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[Measure for Measure continued. They say, best men are moulded out of faults.
Act v. Sc. 1. What 's mine is yours, and what is yours is mine.
THE COMEDY OF ERRORS.
Act i. Sc. I. A wretched soul, bruised with adversity.
Act ii, Sc. I. One Pinch, a hungry lean-fac'd villain, A mere anatomy.
Act v. Sc. I. A needy, hollow-ey'd, sharp-looking wretch, A living dead man.
MUCH ADO ABOUT NOTHING. He hath indeed better bettered expectation.
Act i. Sc. I. A very valiant trencher-man.
Ibid. A skirmish of wit between them. Ibid. The gentleman is not in your books. Ibid. Shall I never see a bachelor of threescore
Ibid. Benedick the married man.
Ibid. As merry as the day is long. Act ii. Sc. 1.
Speak low if you speak love. Ibid. Friendship is constant in all other things, Save in the office and affairs of love: Therefore, allhearts in love use their own tongues: Let every eye negotiate for itself, And trust no agent.
Much Ado about Nothing continued.]
Silence is the perfectest herald of joy: I were but little happy, if I could say how much.
Actii. Sc. I. Lie ten nights awake, carving the fashion of a new doublet.
Act ii. Sc. 3. Sigh no more, ladies, sigh no more,
Men were deceivers ever ;
Jbid. Shall quips, and sentences, and these paperbullets of the brain, awe a man from the career of his humour? No; the world must be peopled. When I said I would die a bachelor, I did not think I should live till I were married.
Ibid. Some Cupid kills with arrows, some with traps.
Act iii. Sc. I. Every one can master a grief, but he that has it.
Act iii. Sc. 2. Are you good men and true ? Act iii. Sc. 3.
To be a well-favoured man is the gift of fortune, but to write and read comes by nature.
The most senseless and fit man. Ibid. You shall comprehend all vagrom men. 2 Watch. How if a'will not stand ?
Dogb. Why, then, take no note of him, but let him go ; and presently call the rest of the watch together, and thank God you are rid of a knave.
[Much Ado about Nothing continued. Is most tolerable, and not to be endured.
Act iii. Sc. 3. I know that Deformed.
Ibid. The fashion wears out more apparel than the man.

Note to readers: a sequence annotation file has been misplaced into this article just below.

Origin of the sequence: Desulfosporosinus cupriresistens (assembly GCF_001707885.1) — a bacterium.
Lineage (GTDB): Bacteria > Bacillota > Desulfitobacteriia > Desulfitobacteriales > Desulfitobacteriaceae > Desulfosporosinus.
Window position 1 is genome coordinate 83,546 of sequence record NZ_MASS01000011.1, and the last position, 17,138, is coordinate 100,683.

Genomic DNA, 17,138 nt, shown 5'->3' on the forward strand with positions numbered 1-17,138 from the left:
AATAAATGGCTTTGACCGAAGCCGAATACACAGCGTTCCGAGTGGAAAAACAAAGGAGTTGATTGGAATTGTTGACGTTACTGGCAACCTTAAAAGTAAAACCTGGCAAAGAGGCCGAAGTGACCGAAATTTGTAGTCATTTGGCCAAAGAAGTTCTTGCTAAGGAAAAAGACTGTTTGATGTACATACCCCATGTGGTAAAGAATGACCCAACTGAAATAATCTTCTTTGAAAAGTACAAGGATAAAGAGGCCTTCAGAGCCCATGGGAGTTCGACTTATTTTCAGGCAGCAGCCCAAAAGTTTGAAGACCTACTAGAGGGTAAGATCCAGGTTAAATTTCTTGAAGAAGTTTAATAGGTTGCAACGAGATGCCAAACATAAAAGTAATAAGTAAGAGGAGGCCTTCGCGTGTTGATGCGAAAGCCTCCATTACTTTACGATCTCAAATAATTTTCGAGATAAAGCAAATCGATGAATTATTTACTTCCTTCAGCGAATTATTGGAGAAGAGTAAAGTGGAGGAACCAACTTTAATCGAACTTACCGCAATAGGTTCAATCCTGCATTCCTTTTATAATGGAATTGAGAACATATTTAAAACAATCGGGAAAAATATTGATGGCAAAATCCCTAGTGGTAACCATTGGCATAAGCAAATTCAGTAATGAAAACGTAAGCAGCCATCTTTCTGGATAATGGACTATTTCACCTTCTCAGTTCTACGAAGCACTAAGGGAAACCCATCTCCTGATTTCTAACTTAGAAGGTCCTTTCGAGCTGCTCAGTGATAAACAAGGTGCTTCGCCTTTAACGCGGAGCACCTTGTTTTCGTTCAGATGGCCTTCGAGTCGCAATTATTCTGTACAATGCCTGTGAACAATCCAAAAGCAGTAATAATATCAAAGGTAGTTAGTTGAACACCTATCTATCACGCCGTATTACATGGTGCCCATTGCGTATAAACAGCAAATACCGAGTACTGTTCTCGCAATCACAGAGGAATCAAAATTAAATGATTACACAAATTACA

Ibid. Comparisons are odorous. Act iii. Sc. 5.
A good old man, sir; he will be talking: as they say, when the age is in, the wit is out.
Ibid. O, what men dare do! what men may do! what men daily do, not knowing what they do!
Act iv. Sc. 1. I never tempted her with word too large; But, as a brother to his sister, show'd Bashful sincerity, and comely love. Ibid.
I have mark'd A thousand blushing apparitions To start into her face; a thousand innocent
. shames, In angel whiteness, bear away those blushes.
Ibid. For it so falls out, That what we have we prize not to the worth, Whiles we enjoy it, but being lack'd and lost, Why, then we rack the value; then we find The virtue, that possession would not show us, Whiles it was ours.
Ibid. Th' idea of her life shall sweetly creep Into his study of imagination.
Ibid. Into the eye and prospect of his soul. Ibid.
Much Ado about Nothing continued.]
Masters, it is proved already that you are little better than false knaves; and it will go near to be thought so shortly. Activ. Sc. 2. The eftest way.
Ibid. Flat burglary as ever was committed. Ibid. Condemned into everlasting redemption.
Ibid. O that he were here to write me down-an ass !
Ibid. A fellow that hath had losses ; and one that hath two gowns, and everything handsome about
Ibid. Patch grief with proverbs. Act v. Sc. I.
'T is all men's office to speak patience To those that wring under the load of sorrow, But no man's virtue, nor sufficiency, To be so moral when he shall endure The like himself.
Ibid. For there was never yet philosopher That could endure the toothache patiently.
Ibid. Some of us will smart for it.
Ibid. I was not born under a rhyming planet.
Act v. Sc. 2. Done to death by slanderous tongues.
Act v. Sc. 3.
LOVE'S LABOUR 'S LOST.
Or, having sworn too hard-a-keeping oath,
Act i. Sc. 1. Light, seeking light, doth light of light beguile.
Ibid. Small have continual plodders ever won,
Save base authority from others' books. These earthly godfathers of heaven's lights,
That give a name to every fixed star, Have no more profit of their shining nights Than those that walk, and wot not what they are.
Ibid. And men sit down to that nourishment which is called supper.
Ibid. That unlettered, small-knowing soul. Ibid.
A child of our grandmother Eve, a female ; or, for thy more sweet understanding, a woman.
Ibid. The world was very guilty of such a ballad some three ages since ; but, I think, now it is not to be found.
Act i. Sc. 2. The rational hind Costard.
Ibid. Devise, wit! write, pen! for I am for whole volumes in folio.
Ibid. A merrier man, Within the limit of becoming mirth, I never spent an hour's talk withal.
Act ii. Sc. I.